A BiomechanicalEvaluation of the Tibia after Retrograde Intramedullary Reaming

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Foot & Ankle Orthopaedics



Autologous bone graft is an important tool in the foot and ankle surgeon’s arsenal, and remains the gold standard despite the release of new biologics. The Reamer-Irrigator-Aspirator (RIA) system has become an option for local intramedullary bone graft harvest. Evidence supports the quality of graft and safety of RIA in the femur, and some series have demonstrated its value in tibial reaming for hindfoot fusion. However, there has been no analysis of the mechanical effects of the system on the tibia. The purpose of this study is to investigate the effect of retrograde intramedullary reaming on the mechanical properties of cadaveric tibias, with the hypothesis that this will produce no significant difference in torsional strength between groups.


Intact, fresh frozen tibias were obtained for testing, totaling 11 matched pairs. One tibia was chosen for reaming from each pair with pre-test randomization. The selected tibia was reamed in a retrograde fashion over a guidewire to 12mm, which is the smallest diameter RIA device available. Each tibia was potted and mounted in a custom jig for testing on a servohydraulic test frame. Each specimen was first tested non-destructively for compressive properties using standardized loading rates. Each specimen was then loaded in torsion under constant angular velocity of 9˚/second until failure or the limit of the load cell was reached. Mechanical properties were determined from the load-displacement curve and compared between reamed and unreamed matched pairs using paired samples statistics, with statistical significance set at p=0.05.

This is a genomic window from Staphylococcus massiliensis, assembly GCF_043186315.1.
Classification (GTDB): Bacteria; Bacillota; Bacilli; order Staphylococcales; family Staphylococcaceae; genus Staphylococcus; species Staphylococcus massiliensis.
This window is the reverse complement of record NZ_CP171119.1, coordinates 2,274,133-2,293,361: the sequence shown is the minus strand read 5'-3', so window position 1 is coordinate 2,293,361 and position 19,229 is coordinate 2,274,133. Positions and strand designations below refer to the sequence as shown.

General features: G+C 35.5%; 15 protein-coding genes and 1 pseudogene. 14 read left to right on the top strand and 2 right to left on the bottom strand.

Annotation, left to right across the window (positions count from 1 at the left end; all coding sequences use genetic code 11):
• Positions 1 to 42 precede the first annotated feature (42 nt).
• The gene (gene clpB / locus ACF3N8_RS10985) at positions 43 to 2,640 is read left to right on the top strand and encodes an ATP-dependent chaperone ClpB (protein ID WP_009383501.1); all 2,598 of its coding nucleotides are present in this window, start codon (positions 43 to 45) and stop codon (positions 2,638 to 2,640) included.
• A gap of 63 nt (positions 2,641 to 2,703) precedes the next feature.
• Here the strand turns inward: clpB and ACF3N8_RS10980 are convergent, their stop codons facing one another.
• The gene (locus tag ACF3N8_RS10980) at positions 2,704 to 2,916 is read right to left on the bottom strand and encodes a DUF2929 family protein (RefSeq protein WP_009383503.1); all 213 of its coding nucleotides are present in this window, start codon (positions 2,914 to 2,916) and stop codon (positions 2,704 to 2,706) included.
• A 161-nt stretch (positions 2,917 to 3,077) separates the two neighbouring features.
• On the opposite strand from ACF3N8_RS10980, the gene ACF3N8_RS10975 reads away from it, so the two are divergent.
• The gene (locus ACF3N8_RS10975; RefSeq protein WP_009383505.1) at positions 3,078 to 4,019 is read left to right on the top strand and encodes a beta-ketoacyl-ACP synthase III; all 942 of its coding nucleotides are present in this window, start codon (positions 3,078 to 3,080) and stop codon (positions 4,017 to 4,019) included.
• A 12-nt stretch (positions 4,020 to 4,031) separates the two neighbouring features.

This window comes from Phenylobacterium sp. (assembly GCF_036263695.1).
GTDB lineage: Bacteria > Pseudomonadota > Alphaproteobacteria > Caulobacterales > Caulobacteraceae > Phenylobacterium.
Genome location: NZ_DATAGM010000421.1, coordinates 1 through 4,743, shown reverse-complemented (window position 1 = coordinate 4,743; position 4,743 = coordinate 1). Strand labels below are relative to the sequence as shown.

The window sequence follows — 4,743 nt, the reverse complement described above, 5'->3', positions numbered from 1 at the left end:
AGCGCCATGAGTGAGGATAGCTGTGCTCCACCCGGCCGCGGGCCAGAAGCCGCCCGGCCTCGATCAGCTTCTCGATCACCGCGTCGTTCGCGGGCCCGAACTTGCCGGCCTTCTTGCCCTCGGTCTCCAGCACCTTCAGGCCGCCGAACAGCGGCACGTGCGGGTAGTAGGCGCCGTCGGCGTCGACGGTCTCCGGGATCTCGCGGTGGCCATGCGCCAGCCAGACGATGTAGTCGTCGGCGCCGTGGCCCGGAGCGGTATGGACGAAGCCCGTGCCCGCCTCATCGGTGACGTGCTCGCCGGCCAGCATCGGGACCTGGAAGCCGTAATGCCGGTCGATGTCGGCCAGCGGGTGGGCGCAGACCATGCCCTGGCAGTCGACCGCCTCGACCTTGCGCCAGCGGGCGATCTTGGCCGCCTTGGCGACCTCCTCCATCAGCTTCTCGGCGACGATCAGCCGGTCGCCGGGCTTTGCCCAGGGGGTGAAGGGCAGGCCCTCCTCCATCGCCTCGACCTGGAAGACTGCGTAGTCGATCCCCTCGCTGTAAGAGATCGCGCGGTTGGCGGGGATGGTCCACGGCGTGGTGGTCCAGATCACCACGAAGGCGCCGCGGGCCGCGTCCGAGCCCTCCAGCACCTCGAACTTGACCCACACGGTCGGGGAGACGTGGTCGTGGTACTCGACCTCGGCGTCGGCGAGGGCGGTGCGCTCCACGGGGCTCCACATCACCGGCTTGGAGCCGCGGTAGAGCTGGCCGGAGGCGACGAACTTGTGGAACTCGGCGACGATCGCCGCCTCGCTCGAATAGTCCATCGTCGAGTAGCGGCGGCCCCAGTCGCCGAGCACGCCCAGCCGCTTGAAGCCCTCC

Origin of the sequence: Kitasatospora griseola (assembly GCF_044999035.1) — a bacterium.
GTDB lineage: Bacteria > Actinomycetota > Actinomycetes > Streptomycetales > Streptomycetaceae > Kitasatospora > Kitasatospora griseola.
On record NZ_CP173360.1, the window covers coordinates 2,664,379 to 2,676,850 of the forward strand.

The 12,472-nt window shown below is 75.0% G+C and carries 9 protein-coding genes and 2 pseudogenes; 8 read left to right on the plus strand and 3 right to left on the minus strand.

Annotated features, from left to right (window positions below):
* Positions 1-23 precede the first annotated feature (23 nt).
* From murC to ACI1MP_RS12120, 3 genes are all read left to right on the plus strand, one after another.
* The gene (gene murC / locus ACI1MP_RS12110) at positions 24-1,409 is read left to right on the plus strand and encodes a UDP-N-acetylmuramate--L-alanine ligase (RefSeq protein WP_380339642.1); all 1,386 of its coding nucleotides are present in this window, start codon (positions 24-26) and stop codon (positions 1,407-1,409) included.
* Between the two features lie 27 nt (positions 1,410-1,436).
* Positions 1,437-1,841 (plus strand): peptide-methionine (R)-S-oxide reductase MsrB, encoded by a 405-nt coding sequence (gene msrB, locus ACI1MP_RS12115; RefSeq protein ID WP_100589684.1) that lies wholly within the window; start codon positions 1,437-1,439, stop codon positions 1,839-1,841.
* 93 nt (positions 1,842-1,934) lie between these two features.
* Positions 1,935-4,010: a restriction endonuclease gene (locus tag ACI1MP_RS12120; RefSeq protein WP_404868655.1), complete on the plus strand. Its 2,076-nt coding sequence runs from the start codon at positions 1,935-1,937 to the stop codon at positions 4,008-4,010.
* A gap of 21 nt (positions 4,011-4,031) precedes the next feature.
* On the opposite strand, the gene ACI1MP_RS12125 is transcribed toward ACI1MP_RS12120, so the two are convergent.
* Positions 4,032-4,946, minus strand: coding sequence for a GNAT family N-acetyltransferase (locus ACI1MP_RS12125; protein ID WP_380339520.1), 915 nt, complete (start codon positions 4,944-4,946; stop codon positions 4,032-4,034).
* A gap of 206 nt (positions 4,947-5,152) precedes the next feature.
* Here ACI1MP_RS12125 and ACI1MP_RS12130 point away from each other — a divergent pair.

Specimens were of mean age 56 (range 39-67) years, with 55% being female. The mean compressive stiffness of reamed (560.4 +- 111.7 N/mm) and unreamed (628.2 +- 117.2 N/mm) tibias were not statistically different (p = 0.167). Nine of the reamed specimens and 10 of the unreamed specimens fractured during torsional testing. Torsional testing for stiffness (178.4 Nm/rad +- 59.4 vs 168.1 +- 40.8, p=0.370), rigidity (50.4 Nm2/rad +- 19.1 vs 47.0 +- 13.7, p=0.331), and ultimate load capacity (71.2 Nm +- 24.3 vs 71.9 +- 20.5, p=0.880) showed minimal differences between reamed and unreamed specimens, respectively.


Mechanical testing identified no statistically significant differences in torsional or compressive properties of our cadaveric tibias after intramedullary reaming. There was a trend towards decreased compressive stiffness, but this is not a common mechanism of fracture. Our findings suggest that the use of the smallest size RIA system in the tibia does not drastically alter the mechanical properties or require prophylactic fixation. The RIA can be used safely as a method of bone graft harvest or intramedullary debridement in the tibia, as long as appropriate technique is used to avoid eccentric reaming or excessive blood loss.